Summary dismissal is used when you decide to instantly terminate a worker’s employment.
You and your employees should fully understand what type of behaviour or conduct leads to this type of dismissal.
If they feel your decision was unlawful, they could raise an unfair dismissal claim. This can result in legal hearings, costly compensation claims, and have a negative effect on job retention.
In this guide, we’ll explain the meaning of summary dismissals and how to correctly action them.
What is summary dismissal?
Summary dismissal in the UK is when you dismiss someone instantly – without notice pay. It’s sometimes referred to as instant dismissal.
You need to make sure your reasons are lawful before actioning a dismissal without notice. So, summary dismissal offences generally relate to cases of gross misconduct.
What’s the difference between dismissal and summary dismissal?
The main difference is that you don’t have to issue notice periods within a summary dismissal.
In a regular dismissal, employees are entitled to a statutory or contractual period of notice. But in a summary dismissal, they can be dismissed without notice or pay in lieu of notice (PILON).
Grounds for summary dismissal
Summery dismissal in employment law come under the Employment Rights Act (1996). The act states that every employee has a right to not be unfairly dismissed. You must show genuine reasons when terminating their employment contract.
Because you can only action a summary dismissal for gross misconduct, you should outline the different types of misconduct in your employee handbook.
Summary dismissal examples and incidents commonly include deliberate behaviour which causes serious risk to:
- The health & safety of a person; or
- The reputation, capability, or profitability of your company.
Some summary or instant dismissal offences can include:
- Theft and fraud.
- Indecent behaviour, like sexist or racist remarks.
- Physical violence or threats of violence.
- Serious breach to health & safety.
- Misuse or damage to company property.
- Setup of a rival company.
- Intoxication in the workplace.
- Possession/usage of illegal substances.
- Discrimination and harassment.
When is summary dismissal unlawful?
If you issue summary dismissals for cases that don’t class as gross misconduct, it may be considered unlawful.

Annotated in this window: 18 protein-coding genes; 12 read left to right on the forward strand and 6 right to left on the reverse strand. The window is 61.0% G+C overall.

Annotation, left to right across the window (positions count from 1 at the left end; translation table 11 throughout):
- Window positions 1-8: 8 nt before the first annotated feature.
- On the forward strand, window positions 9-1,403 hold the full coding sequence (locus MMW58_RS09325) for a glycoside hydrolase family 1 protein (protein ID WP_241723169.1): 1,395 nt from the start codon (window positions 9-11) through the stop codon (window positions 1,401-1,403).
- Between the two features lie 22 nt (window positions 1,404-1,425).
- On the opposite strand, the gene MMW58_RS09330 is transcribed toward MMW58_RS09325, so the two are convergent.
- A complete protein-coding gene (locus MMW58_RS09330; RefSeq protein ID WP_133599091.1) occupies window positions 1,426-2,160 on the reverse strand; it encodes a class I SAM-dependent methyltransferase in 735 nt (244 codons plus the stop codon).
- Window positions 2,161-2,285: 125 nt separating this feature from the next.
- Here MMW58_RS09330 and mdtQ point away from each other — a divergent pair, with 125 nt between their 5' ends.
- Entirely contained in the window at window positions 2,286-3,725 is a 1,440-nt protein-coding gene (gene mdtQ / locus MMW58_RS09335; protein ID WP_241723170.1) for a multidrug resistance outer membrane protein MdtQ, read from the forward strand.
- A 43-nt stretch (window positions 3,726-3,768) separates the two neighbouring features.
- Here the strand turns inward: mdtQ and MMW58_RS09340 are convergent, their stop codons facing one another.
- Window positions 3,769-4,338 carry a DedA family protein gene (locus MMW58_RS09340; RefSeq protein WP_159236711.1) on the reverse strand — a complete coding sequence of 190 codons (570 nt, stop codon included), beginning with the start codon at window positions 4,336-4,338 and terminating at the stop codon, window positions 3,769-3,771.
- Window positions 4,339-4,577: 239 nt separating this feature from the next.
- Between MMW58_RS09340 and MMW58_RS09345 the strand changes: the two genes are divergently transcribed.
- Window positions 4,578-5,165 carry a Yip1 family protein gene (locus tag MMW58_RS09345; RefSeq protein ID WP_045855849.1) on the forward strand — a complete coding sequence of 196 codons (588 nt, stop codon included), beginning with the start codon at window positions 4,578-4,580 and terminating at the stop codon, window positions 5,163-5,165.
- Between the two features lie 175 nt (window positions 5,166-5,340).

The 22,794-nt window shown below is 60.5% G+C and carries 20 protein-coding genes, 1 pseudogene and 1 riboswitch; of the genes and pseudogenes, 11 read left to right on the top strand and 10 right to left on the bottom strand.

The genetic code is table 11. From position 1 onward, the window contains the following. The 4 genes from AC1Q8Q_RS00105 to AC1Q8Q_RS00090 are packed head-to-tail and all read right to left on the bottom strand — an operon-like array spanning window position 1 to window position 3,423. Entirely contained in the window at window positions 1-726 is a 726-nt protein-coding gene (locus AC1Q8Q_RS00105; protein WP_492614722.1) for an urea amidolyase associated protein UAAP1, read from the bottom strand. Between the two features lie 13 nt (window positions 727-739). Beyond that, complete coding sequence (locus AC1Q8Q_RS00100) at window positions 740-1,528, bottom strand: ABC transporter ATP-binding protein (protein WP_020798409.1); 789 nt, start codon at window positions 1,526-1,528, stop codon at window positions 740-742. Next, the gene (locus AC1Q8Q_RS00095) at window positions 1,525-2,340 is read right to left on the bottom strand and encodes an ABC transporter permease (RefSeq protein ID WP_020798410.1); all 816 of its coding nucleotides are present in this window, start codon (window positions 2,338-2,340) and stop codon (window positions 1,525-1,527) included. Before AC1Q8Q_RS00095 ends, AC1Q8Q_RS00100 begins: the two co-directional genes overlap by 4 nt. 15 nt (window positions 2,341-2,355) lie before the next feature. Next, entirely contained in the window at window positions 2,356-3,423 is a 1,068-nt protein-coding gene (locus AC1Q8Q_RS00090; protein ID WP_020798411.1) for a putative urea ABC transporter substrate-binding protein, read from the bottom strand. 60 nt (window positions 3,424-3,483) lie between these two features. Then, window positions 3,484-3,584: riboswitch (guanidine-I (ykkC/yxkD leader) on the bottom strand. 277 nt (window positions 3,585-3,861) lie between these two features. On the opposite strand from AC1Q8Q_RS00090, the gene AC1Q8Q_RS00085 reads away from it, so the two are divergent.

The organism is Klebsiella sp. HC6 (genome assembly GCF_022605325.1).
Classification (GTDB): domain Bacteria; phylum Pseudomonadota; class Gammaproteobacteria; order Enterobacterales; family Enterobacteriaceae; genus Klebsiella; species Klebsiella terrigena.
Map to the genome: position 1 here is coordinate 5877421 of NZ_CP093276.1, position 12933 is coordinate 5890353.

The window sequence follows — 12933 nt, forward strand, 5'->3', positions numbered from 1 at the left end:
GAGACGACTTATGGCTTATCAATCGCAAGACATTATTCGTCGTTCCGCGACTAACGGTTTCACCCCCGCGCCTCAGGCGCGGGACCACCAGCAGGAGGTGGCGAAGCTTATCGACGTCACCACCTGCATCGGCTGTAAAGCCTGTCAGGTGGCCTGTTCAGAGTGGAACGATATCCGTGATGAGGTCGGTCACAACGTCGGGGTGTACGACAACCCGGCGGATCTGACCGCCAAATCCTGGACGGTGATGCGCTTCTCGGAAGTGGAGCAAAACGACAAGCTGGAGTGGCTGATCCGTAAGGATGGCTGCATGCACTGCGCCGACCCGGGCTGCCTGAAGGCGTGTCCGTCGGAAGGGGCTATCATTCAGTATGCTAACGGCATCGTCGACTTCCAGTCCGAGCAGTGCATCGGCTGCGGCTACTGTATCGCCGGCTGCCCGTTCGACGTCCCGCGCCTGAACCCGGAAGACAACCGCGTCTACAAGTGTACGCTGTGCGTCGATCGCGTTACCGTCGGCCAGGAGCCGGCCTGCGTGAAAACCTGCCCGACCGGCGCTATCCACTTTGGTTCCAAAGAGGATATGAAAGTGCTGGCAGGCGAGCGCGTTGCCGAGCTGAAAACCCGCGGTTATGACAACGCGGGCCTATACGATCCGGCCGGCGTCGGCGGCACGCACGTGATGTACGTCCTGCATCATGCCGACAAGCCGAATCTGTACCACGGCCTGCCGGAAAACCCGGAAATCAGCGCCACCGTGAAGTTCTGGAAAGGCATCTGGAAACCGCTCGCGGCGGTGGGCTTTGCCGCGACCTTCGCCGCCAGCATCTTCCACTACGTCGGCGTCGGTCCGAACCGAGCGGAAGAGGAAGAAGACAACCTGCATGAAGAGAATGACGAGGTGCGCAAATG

There are many things that may cause problems in your workplace, but they aren’t all summary dismissal. Such as:
- Repeated lateness.
- Repeated absences.
- Under-performing work tasks.
It would be unfair to issue a summary dismissal for such behaviour. This can result in costly tribunals, compensation payments, and business disruption.
How to action summary dismissal for misconduct
Summary dismissal must follow a fair procedure and investigation. This is the same for all types of misconduct.
Firstly, you must provide a letter and it should outline your reasons for summary dismissal. The letter should also include rights to appeal.
Your summary dismissal should follow this process:
- Start the investigation into the misconduct.
- Inform the employee they are being suspended.
- Interview witness about the incident.
- Invite the employee to a disciplinary hearing.
- Inform the employee about your final decision.
Do you get paid if sacked for gross misconduct?
You must pay an employee’s wages until the date of their dismissal.
Summary dismissal payment includes statutory holiday pay entitlements. You can withhold holiday pay that exceeds the statutory minimum of 5.6 weeks, if there’s a contractual clause which allows this.
Expert support on summary dismissals with Peninsula
Summary dismissals should only be used as a last resort. You should try all methods of workplace discipline before terminating contracts.
But you do decide on this, aim to stick to a fair dismissal process and investigation. And make sure employees are fully aware of your reasons, but also their rights to appeal against summary dismissal.
Remember, without this, you could face costly penalties and tribunal hearings.
Peninsula can help you with avoiding contract breaches and dismissal errors. If you need assistance with employment contracts and terminations, Peninsula can walk you through the process.
It’s important to treat your staff fairly, whilst complying with employment laws. Contact us for guidance on any HR or employment law issues. Or request a call back for a time that suits you. Get in touch for immediate assistance by calling 0800 028 2420.